Jack is an 8-year-old who until just recently lived with both of his parents. But his father’s arrest and subsequent incarceration have changed Jack’s life.
A move from their house to an apartment has helped cut the household budget but hasn’t offset the loss in income and increase in expenses (i.e., collect phone calls, transportation costs, etc.). Jack’s mother is struggling to make ends meet.
School, once a place Jack headed to each day eager to see his friends and attend his favorite classes, has instead become a spot where shame, stigma and the sense of isolation that too often accompany parental incarceration confront him.
Jack’s relationship with his father has suffered as well due to the distance between home and the prison and the cost of keeping in touch. Jack loves and misses his father, something many people don’t understand, and is well aware that he’s missing out on sharing both big events (his recent birthday) and the smaller day-to-day ones with his father.
At a time when they could benefit from support and understanding, Jack and his mother are instead shunned by family and friends. Some parents of Jack’s classmates have expressed concern about their children spending time with the child of someone in prison.
Jack is an amalgam of the children I have met over the past decade working with families affected by incarceration. But the story of Jack is not unique. An estimated 179,000 children in North Carolina have experienced parental incarceration and the resulting consequences.
The Annie E. Casey Foundation recently released a report, “A Shared Sentence: The Devastating Toll of Parental Incarceration on Kids, Families and Communities,” which provides a sobering look at the increased poverty and stress children with incarcerated or returning parents experience. To address these challenges, the report offers three recommendations:
▪ Ensure children are supported while parents are incarcerated and after they return.
▪ Connect parents who have returned to the community with pathways to employment.
▪ Strengthen communities, particularly those disproportionately affected by incarceration and reentry, to promote family stability and opportunity.
Before we can address the needs of children affected by parental incarceration, we must first acknowledge these children live in all of our communities. We have to confront our own feelings about those who are incarcerated or returning home to our communities and the barriers they face when rejoining society. And we must begin to collect data and information to help us know which children in our communities have incarcerated parents so we can better identify and address their needs.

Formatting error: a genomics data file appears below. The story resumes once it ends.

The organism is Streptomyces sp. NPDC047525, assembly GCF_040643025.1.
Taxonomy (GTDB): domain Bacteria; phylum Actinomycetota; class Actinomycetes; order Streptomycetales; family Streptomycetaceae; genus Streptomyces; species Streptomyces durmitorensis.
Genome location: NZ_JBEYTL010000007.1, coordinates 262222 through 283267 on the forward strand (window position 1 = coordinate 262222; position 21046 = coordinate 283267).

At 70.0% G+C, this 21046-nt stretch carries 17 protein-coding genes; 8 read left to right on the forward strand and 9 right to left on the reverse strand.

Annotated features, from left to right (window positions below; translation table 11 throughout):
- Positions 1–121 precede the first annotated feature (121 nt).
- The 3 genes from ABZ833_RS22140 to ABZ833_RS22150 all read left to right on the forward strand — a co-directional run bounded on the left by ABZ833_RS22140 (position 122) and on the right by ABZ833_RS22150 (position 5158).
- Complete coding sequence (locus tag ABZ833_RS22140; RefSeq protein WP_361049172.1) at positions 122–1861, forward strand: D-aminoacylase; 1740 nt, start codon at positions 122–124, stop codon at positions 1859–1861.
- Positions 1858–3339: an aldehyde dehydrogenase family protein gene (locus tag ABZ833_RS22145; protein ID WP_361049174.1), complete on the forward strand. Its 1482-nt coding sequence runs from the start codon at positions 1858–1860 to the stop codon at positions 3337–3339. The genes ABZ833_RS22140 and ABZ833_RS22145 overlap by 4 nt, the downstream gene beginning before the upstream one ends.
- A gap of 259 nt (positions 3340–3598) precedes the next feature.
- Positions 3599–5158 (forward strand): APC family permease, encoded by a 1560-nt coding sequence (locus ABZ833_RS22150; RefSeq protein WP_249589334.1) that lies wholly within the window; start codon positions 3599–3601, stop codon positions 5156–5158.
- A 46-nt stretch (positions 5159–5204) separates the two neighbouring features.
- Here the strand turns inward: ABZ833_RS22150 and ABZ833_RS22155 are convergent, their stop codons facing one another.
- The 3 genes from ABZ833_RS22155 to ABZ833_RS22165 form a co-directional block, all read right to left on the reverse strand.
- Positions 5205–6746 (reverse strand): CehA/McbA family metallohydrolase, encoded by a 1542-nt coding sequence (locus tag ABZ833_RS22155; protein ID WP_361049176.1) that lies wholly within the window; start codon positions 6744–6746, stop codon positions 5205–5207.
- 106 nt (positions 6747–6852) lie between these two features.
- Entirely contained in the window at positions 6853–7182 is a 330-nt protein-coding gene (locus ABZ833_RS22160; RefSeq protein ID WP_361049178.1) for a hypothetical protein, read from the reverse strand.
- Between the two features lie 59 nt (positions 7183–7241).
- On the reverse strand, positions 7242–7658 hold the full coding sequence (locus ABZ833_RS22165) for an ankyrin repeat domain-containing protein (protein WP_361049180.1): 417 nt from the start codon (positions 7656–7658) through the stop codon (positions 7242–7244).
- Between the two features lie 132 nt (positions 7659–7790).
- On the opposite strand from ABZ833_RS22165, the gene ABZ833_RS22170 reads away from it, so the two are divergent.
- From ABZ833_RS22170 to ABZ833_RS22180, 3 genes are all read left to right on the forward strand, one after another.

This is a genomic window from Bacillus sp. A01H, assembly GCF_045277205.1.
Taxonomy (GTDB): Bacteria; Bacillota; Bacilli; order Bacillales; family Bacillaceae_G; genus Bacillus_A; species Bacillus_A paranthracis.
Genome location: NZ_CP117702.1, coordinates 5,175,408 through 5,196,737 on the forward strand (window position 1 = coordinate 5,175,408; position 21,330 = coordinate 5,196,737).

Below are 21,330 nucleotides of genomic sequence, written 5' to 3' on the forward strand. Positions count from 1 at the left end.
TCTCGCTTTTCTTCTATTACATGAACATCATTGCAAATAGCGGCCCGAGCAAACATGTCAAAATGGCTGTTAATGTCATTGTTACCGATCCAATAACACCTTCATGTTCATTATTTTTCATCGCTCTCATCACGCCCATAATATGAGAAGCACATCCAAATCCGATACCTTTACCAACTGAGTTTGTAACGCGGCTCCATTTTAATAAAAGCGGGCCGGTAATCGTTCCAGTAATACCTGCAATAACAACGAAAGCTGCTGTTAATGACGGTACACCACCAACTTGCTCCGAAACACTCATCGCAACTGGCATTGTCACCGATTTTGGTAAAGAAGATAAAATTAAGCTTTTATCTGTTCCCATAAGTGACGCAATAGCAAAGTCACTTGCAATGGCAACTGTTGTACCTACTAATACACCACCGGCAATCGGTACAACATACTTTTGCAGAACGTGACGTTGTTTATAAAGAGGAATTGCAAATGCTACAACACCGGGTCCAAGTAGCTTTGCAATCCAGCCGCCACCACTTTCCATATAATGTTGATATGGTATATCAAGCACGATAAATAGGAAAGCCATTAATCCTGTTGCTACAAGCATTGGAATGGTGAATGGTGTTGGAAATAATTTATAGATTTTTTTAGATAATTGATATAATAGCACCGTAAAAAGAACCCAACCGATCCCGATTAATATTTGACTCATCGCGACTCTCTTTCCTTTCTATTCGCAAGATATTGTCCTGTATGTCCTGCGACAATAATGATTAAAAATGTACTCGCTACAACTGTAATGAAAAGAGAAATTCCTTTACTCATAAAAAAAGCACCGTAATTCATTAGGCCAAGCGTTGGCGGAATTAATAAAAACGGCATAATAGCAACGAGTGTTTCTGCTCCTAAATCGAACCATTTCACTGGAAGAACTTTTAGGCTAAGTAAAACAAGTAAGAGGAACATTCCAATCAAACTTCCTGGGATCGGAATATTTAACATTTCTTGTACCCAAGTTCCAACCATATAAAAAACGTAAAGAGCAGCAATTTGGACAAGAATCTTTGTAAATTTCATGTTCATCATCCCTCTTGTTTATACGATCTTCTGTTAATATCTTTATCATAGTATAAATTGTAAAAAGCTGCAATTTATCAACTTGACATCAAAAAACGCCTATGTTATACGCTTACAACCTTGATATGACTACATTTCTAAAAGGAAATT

Supporting children affected by incarceration means ensuring families have every chance to be successful after a parent’s prison term is up. A big part of that is enabling parents to get a job and earn a wage to sustain their families when they return home. Pathways to employment for returning parents begin with enhanced education, skills training and job search efforts within our prisons and jails. They also require deliberate removal of unnecessary barriers in the application and hiring process that lock many returning parents out of employment. Across the country, 23 states have passed legislation to “ban the box,” which encourages employers to consider a job candidate’s qualifications first, without the stigma of a criminal record. We are pleased to see this movement gaining momentum in communities across North Carolina.
North Carolina can also leverage its existing infrastructure to ensure the confinement of a parent does not permanently limit families’ abilities to meet their children’s needs. The 10 re-entry councils created by the North Carolina Department of Public Safety to assist those leaving prison with housing, employment and access to services could be a great starting point for families as their loved ones return home.
The incarceration of a parent shouldn’t limit children’s chances for success. Together, policymakers, the judicial system and communities can ensure children have the support and resources they need to live up to their potential and achieve their dreams. It’s our job to make that happen.
Melissa Radcliff is program director of Our Children’s Place of Coastal Horizons Inc.